The Obama team directed political activity but did not squash dissent, as campaign directors in a TV age campaign might have done. It broke away from the old “war room” approach to data that was characterised by secrecy and central control and gave supporters more autonomy in the way they involved themselves in the political campaign. The web 2.0 community showed it was powerful and Obama’s embrace of it meant many more citizens did engage in the political process. But this was still a political campaign with the goal of winning power and was strikingly similar in key respects to an old-style top down, command and control political operation.

As for British politicians emulating elements of the Obama e -campaign to re-engage citizens and reinvigorate the democratic process, most players agreed it appears unlikely to happen any time soon, despite the expenses crisis. While many MPs and citizens are increasingly using web 2.0 to engage in politics, institutional and cultural differences between the US and the UK make it unlikely Britain will ever see Obama-levels of enthusiasm for using web 2.0 in political campaigns. ...

From: Politics in the Youtube Age: Transforming the Political and Media Culture?, Eleanor Hall, Trinity Term, Reuters Institute Fellowship, University of Oxford, 2009

Labels: , , , ,

Oxford University Online Courses

Oxford University's Department for Continuing Education appears to provide the equivalent of the Cambridge University Online Courses. There are short introductory courses of 10-weeks for undergraduates, advanced diploma and postgraduate courses, as well as specalised professional development courses. An example of the undergaduate program is the one year Advanced Diploma in Data and Systems Analysis. One interesting professional development course offered is in Effective Online Tutoring (a problem with providing online edcuation is where to get trained tutors and one solution is to use the system itself to tran them).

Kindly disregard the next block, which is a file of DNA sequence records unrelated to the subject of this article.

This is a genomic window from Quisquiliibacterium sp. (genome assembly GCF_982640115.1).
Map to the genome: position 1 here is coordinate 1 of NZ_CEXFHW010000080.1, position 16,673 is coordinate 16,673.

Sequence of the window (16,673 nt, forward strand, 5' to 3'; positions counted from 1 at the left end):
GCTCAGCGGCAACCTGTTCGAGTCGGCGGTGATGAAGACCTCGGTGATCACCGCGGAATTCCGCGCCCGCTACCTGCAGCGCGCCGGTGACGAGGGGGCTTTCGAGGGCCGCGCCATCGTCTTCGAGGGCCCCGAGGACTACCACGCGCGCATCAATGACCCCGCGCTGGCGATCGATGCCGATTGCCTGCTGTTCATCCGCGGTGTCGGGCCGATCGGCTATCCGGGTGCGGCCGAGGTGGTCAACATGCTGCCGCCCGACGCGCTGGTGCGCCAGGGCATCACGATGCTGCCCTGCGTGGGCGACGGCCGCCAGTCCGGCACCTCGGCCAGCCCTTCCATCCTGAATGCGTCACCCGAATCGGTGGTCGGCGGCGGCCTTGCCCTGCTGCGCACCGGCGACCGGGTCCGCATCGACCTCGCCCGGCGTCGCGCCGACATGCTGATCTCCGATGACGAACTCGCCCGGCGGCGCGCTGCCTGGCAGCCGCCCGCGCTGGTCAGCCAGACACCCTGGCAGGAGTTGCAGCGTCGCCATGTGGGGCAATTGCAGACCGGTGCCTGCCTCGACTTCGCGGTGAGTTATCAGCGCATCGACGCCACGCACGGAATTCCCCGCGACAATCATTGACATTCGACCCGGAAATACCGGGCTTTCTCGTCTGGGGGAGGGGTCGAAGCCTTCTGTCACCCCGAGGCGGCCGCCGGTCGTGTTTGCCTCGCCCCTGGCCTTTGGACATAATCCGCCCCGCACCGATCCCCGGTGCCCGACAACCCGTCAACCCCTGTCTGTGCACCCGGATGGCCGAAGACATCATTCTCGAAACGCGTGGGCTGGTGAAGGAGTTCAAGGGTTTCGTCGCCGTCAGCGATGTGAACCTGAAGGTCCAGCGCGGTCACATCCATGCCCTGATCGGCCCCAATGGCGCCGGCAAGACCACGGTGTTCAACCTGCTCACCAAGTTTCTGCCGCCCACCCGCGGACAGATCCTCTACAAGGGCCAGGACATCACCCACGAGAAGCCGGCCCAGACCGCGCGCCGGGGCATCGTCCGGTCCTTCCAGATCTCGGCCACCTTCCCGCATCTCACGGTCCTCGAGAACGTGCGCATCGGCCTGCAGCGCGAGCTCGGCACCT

Unlike Cambridge, Oxford provides an online demonstration of how their courses are presented. Oxford uses the same Australian developed Moodle Learning Management System, as I have used for developing courses at the Australian National University and the Australian Computer Society. They use the same structure of giving the student a summary of a topic, have them do some further reading and then report what they have found and discuss it in a forum online.

One limitation with the Oxford courses is that while the University of Oxford offers short undergraduate and postgraduate coruses, it does not offer undergraduate degrees or MBAs via distance or online learning. Perhaps this limitation will disappear over time, as the University gains experience and confidence in online education.

Labels: , , , ,

Friday, November 06, 2009

Oxford University five steps to Sustainable desktop computing

The Oxford University Computing Services have a simple five step process for "Sustainable desktop computing": Estimate, Research, Implement, Communicate, Share. There are then links to tools and techniques to help do these steps. I visited OUCS in 1994 and ave them a seminar in 2000.

Labels: , ,

Monday, January 12, 2009

Low Carbon ICT Project at Oxford University

The University of Oxford has started a Low Carbon ICT Project. The aim is for the University to show by example that energy, carbon emission and cost savings can be made in the use of computers and telecommunications. A Towards Low Carbon ICT conference was held in March 2008 (some slides and audio are available). There is a second conference planned for early 2009, which is to report results. Given the project had only 18 months, this is an ambitious goal.

Labels: ,